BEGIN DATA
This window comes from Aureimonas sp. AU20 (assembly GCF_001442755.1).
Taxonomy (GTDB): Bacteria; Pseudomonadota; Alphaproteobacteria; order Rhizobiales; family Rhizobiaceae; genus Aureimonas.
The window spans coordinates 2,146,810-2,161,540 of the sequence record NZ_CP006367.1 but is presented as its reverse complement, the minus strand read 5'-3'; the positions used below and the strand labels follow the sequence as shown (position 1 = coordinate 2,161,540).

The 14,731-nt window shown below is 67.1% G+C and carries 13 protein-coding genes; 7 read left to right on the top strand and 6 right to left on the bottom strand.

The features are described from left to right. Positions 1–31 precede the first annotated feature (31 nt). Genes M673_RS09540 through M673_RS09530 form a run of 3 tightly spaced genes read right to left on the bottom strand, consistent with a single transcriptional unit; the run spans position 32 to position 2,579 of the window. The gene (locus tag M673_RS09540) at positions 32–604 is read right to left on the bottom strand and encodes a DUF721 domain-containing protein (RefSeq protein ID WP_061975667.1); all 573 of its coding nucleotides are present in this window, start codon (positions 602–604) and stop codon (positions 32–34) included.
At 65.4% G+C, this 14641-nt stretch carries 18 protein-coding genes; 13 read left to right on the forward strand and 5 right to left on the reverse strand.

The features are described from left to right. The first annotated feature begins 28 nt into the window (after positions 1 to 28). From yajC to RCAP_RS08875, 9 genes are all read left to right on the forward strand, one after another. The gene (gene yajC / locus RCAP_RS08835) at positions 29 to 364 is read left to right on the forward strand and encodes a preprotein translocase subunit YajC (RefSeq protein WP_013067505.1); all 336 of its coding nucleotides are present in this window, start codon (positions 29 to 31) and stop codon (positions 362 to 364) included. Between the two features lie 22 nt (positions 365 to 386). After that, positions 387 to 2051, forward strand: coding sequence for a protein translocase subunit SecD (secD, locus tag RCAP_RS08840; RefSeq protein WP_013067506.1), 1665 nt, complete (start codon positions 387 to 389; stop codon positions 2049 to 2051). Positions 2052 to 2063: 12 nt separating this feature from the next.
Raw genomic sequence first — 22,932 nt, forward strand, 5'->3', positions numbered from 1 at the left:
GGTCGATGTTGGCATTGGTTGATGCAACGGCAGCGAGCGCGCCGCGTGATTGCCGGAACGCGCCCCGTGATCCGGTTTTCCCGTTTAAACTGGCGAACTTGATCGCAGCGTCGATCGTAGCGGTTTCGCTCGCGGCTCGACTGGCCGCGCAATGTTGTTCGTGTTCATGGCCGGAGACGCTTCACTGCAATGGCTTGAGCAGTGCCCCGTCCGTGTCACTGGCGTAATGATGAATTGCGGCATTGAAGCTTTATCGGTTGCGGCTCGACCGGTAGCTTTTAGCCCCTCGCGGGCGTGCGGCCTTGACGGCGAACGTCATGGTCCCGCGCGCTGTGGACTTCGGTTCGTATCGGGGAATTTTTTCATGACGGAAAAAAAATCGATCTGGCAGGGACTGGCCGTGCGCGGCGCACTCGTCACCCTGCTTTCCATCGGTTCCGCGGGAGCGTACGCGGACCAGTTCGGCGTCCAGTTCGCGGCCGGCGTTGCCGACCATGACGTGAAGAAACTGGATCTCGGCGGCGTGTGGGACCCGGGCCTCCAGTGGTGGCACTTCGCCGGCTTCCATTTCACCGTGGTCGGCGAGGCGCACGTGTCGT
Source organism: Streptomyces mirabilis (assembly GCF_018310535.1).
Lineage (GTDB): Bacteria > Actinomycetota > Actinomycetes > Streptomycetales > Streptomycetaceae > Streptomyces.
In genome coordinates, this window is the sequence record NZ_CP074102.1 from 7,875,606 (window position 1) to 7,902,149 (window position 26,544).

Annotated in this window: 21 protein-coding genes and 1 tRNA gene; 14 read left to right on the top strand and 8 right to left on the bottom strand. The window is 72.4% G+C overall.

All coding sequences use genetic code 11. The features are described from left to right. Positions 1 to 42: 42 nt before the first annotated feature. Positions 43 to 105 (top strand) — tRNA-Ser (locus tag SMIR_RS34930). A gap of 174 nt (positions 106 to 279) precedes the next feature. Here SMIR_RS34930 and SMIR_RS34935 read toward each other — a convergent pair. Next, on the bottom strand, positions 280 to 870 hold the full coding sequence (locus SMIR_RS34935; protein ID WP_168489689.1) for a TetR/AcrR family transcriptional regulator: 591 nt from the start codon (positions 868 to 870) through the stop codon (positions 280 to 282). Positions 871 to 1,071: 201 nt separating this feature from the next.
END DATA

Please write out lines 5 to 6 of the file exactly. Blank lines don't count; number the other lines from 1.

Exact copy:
The features are described from left to right. Positions 1–31 precede the first annotated feature (31 nt). Genes M673_RS09540 through M673_RS09530 form a run of 3 tightly spaced genes read right to left on the bottom strand, consistent with a single transcriptional unit; the run spans position 32 to position 2,579 of the window. The gene (locus tag M673_RS09540) at positions 32–604 is read right to left on the bottom strand and encodes a DUF721 domain-containing protein (RefSeq protein ID WP_061975667.1); all 573 of its coding nucleotides are present in this window, start codon (positions 602–604) and stop codon (positions 32–34) included.
At 65.4% G+C, this 14641-nt stretch carries 18 protein-coding genes; 13 read left to right on the forward strand and 5 right to left on the reverse strand.